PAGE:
Effective October 1, 2013, the Maryland Cell Telephone and Seat Belt Law below will go into effect.
Maryland’s new law allows for tickets to be issued even if there is no other vioation observed when using a cell phone while a motor vehicle is in motion and/or if drivers and front seat passengers are not wearing seat belts. This law also pertains to the NIH Bethesda campus.
For your safety and information, please become familiar with the facts pertaining to this new law:
Maryland's Cell Phone Use Ban
Maryland’s cell phone law now prohibits a driver from using a cell phone while a motor vehicle is in motion
Law enforcement officers can stop a driver solely for using a cell phone – no other offense is needed
Drivers will receive a fine of up to:
Nationally, 80 percent of vehicle crashes involve some sort of driver inattention. On average, more than 30,000 people in Maryland are injured annually as a result of distracted driving crashes.
Maryland's Seat Belt Law
Maryland has a primary seat belt law for front seat occupants and a secondary seat belt law for back seat occupants
Tickets can be issued to drivers and front seat passengers even if no other violation is observed
Each person that is not buckled up (driver and passenger) may receive a ticket of up to $50 for not wearing a seatbelt
In the case where any passenger under the age of 16 years of age is not buckled up, the driver will receive a ticket for each offense. For instance, if a driver is stopped and not wearing a seat belt, and a passenger under the age of 16 is also not restrained, the driver will receive a $50 adult seat belt ticket for himself and a $50 ticket for the passenger.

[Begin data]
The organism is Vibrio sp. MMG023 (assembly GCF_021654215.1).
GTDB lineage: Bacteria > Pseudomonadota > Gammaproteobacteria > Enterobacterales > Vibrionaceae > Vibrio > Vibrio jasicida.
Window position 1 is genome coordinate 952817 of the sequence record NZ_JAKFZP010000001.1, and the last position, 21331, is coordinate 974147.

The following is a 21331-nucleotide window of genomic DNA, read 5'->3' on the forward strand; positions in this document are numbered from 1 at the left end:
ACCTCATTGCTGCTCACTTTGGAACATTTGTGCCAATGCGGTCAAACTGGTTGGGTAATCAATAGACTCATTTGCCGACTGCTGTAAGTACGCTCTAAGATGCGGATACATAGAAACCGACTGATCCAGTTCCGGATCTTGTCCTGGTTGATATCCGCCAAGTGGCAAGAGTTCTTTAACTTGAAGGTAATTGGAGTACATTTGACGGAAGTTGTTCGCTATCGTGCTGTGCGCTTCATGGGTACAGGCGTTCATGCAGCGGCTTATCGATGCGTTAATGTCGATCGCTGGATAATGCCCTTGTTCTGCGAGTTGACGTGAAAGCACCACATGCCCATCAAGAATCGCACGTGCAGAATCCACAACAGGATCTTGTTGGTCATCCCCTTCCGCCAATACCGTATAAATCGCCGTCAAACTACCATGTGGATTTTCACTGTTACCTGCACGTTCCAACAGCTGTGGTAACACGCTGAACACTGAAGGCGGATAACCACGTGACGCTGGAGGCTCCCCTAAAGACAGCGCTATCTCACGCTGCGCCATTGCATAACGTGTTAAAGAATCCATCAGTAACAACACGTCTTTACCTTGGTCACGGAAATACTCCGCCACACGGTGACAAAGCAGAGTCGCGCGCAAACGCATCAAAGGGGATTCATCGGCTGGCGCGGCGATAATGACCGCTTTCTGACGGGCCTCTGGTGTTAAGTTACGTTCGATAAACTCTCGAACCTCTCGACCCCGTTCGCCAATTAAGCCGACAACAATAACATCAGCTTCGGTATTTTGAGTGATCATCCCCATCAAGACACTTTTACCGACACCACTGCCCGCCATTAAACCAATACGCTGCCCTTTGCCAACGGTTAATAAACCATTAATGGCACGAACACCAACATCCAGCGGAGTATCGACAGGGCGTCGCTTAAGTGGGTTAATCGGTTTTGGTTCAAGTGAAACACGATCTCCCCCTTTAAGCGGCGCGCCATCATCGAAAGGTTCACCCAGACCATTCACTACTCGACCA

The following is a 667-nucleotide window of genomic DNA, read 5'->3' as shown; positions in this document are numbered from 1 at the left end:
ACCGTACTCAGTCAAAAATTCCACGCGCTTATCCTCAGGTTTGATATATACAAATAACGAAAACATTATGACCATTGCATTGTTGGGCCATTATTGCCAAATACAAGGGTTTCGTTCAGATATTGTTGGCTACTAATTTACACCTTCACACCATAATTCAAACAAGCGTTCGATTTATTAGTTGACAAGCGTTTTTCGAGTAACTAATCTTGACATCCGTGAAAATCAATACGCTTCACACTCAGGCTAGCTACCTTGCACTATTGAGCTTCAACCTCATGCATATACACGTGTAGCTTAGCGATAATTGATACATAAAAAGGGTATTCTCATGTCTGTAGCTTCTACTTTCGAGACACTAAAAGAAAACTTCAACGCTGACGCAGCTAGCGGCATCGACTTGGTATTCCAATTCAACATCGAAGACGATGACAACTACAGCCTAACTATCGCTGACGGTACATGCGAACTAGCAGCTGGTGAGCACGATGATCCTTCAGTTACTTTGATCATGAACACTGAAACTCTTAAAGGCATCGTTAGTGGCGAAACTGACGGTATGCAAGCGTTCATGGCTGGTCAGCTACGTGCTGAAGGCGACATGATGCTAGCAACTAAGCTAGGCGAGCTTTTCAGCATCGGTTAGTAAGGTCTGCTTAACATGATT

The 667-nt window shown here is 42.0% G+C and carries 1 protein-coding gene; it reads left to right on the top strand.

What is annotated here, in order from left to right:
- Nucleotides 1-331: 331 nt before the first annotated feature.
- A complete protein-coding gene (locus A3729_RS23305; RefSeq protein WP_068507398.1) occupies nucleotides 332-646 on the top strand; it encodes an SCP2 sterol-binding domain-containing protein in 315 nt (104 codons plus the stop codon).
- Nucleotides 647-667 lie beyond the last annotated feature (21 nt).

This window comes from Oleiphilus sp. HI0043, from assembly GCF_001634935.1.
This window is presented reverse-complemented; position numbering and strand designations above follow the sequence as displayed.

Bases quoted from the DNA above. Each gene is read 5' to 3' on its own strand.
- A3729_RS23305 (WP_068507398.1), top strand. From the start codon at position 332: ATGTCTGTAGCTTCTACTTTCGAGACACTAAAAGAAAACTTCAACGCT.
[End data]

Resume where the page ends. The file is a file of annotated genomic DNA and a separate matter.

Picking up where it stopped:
Seat belts save lives. Motorists are 75 percent less likely to be killed in a rollover crash if they are buckled up. For the period 2007-2011, 68,151 backseat occupants of passenger vehicles were involved in a reported crash in Maryland. Of these, there were 127 fatalities, 75 percent of which were reported to be unbelted. Additionally, there were 6,243 occupants who sustained a moderate or severe injury. Those who were reported as unbelted were 67 percent more likely to sustain a moderate to fatal injury.
Belted drivers were 50 percent more likely to sustain a moderate to fatal injury as the result of a motor vehicle crash when the occupant seated directly behind them was unbelted as compared to drivers who were seated in front of a belted occupant.
WHAT CAN YOU DO?
Park the Phone Before You Drive! Talking on a cell phone or texting is a leading source of driver distraction.
Manage Your Time. Driving is not the time to talk or text on a cell phone.
Drive Defensively. Just because you don't drive distracted doesn't mean that others won't.
Ride Responsibly. If you are a passenger and a driver is using a handheld cell phone, ask them to pull over or wait until they arrive at the destination. Avoid causing distractions as well.
Buckle Up Every Time, Day and Night, In Every Seat!
Set a good example! Children and young drivers model adult behavior. Adults who use a handheld cell phone while driving or who don’t buckle up are sending children the message that those behaviors are acceptable.
For more information on this new law, please visit the State of Maryland Highway Safety Office at: http://www.towardzerodeathsmd.com/